Coronavirus And Its Challenges – The Mental Health Of Medical Workers

Our healthcare workers are the front line heroes for us in the testing times of Coronavirus. With the entire world under lockdown, the doctors and nurses have been amidst the ground zero treating infected patients.

Due to this, the medical community is also one of the worst affected by the disease. In fact, their families also face increased danger. However, they lack even the basic protective gear in many countries.

Al Jazeera explored the example of Canada. Doctors explained the effects that the disease is having on their mental health.

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Coronavirus & Its Challenges - The Mental Health Of Medical Workers
Images of medical workers with bruises on their faces after long working hours have gone viral.

Alam, a family doctor in Georgetown, Ontario explained how the crisis has had the feeling that a disaster is on the horizon –

“It’s that moment where you’re breathless and just before you get that sick stomach feeling – where you know something big is about to happen. Every country that has been hit by the coronavirus has had its health system quickly overwhelmed,” said Alam. She works at a local clinic and a hospital. Additionally, her hospital was already running above 100% capacity during Canada’s winter.

Alam added – “A lot of us are just mentally preparing ourselves for the decisions we’re going to have to make over the coming weeks – and to do our best by the families and the patients that we take care of.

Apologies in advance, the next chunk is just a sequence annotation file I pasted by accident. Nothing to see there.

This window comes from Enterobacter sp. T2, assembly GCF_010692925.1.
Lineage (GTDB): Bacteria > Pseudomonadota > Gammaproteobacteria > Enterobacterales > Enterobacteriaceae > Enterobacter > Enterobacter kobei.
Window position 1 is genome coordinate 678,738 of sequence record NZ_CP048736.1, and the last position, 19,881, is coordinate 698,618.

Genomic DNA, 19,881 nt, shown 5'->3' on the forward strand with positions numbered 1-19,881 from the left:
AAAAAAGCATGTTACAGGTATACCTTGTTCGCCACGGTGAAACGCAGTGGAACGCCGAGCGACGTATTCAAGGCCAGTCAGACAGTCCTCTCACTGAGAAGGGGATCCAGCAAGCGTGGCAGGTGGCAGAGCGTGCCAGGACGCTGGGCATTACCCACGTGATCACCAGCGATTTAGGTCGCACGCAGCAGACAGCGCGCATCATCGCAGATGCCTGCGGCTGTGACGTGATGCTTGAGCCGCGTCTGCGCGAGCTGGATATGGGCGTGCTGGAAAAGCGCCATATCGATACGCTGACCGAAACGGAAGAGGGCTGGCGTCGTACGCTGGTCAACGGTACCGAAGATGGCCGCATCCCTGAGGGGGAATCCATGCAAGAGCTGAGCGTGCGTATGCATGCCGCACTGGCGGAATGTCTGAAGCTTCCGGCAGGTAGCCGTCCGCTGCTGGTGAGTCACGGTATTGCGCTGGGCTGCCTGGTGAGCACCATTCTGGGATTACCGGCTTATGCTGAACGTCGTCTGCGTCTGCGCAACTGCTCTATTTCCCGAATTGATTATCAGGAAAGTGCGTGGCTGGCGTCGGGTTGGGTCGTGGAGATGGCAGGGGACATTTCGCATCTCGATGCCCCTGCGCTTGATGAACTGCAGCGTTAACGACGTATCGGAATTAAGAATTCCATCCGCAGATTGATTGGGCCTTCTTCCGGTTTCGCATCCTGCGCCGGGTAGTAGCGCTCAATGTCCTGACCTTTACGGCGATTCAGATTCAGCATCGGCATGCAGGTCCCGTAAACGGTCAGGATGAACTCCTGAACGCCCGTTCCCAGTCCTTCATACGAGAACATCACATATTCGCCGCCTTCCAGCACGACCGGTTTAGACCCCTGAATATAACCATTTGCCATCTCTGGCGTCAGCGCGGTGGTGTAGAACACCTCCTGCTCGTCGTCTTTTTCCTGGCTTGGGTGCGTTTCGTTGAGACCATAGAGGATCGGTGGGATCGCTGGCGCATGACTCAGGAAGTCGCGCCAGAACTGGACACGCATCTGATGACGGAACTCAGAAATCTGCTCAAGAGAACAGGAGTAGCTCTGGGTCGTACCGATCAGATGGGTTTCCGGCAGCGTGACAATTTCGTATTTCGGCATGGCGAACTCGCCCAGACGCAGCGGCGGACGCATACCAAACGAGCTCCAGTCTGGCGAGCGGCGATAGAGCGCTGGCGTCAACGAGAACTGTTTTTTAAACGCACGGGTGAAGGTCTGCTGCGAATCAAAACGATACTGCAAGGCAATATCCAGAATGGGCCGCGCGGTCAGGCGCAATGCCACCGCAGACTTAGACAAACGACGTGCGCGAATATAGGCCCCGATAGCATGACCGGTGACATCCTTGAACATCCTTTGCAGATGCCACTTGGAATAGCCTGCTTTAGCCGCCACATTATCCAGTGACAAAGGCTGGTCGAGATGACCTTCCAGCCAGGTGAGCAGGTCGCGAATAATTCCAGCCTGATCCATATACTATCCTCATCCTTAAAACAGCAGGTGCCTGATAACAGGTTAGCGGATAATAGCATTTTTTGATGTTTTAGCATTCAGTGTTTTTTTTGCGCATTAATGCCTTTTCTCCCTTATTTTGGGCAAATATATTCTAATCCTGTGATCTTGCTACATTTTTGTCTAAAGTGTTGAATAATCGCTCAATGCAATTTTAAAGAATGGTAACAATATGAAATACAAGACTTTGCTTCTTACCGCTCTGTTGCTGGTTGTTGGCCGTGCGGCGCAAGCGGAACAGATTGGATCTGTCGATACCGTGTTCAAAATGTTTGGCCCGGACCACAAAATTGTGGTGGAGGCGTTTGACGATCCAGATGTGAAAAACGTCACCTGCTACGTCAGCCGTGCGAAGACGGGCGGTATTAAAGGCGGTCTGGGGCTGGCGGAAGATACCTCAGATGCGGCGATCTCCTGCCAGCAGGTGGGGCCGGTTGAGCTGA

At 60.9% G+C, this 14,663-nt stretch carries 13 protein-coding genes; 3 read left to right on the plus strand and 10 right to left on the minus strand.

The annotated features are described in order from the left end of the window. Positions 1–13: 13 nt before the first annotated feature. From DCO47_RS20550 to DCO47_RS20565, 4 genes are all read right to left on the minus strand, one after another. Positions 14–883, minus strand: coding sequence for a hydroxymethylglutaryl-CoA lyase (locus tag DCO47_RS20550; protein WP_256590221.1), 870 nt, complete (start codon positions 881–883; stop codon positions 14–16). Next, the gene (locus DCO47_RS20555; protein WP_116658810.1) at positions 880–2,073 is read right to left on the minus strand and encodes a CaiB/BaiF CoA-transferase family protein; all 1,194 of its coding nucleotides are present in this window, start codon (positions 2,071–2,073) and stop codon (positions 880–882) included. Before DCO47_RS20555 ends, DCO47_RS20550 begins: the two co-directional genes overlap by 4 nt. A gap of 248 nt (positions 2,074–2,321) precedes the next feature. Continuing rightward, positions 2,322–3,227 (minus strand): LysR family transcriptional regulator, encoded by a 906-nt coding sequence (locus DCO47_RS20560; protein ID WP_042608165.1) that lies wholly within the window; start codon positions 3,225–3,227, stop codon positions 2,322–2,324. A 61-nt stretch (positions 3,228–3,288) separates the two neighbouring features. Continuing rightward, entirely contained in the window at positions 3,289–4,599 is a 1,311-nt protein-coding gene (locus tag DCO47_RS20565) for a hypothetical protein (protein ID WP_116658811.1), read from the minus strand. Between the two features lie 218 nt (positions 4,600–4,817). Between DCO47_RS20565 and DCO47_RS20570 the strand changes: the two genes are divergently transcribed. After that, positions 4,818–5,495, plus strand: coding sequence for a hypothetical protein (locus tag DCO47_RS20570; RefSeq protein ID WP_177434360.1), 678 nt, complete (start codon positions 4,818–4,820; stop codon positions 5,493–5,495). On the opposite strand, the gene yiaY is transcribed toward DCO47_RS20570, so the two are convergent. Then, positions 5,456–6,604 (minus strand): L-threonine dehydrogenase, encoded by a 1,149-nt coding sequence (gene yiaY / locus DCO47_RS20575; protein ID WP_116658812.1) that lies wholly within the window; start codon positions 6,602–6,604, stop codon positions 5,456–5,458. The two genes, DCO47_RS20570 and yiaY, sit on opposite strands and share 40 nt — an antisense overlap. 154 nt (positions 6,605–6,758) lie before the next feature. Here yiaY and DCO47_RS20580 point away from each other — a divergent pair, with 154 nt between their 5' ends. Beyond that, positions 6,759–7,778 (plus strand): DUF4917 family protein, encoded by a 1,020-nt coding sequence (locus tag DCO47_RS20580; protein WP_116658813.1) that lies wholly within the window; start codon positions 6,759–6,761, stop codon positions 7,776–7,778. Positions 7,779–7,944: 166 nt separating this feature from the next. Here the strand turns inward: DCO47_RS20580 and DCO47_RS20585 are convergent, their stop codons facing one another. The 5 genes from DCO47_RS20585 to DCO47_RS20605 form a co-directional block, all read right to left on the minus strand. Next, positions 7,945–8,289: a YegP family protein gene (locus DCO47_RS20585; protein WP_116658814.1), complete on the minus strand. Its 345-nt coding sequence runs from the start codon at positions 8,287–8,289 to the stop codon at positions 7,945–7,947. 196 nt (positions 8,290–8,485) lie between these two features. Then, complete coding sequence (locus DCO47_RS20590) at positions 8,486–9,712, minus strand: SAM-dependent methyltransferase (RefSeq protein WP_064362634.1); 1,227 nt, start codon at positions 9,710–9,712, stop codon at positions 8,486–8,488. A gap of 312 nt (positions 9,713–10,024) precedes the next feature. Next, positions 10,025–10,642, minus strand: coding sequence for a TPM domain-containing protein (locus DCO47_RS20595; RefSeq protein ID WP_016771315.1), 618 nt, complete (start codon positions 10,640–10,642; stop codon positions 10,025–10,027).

Dr Caroline Gerin-Lajoie explained how the COVID-19 pandemic presents unique challenges. Gerin- Lajoie is the executive vice president of physical health and wellness at the Canadian Medical Association (CMA).

Coronavirus & Its Challenges - The Mental Health Of Medical Workers

“We are facing a crisis that is at a level that we’ve not seen in many, many years”.

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Healthcare workers are facing the concern that they may affect their families. They may also face the lack of protective equipment which will increase their chances of catching the deadly disease.

“What is also unique is the level of uncertainty and rapid change that is affecting society, but also, in particular, the healthcare sector on a day-to-day basis,” Gerin-Lajoie told Al Jazeera. “The way we usually work in healthcare is now flipped upside down, and we are having to look at innovative ways to continue providing the best healthcare that we can at this particular time to our patients.”

Let’s hope that the community responds quickly to the demands of these workers.

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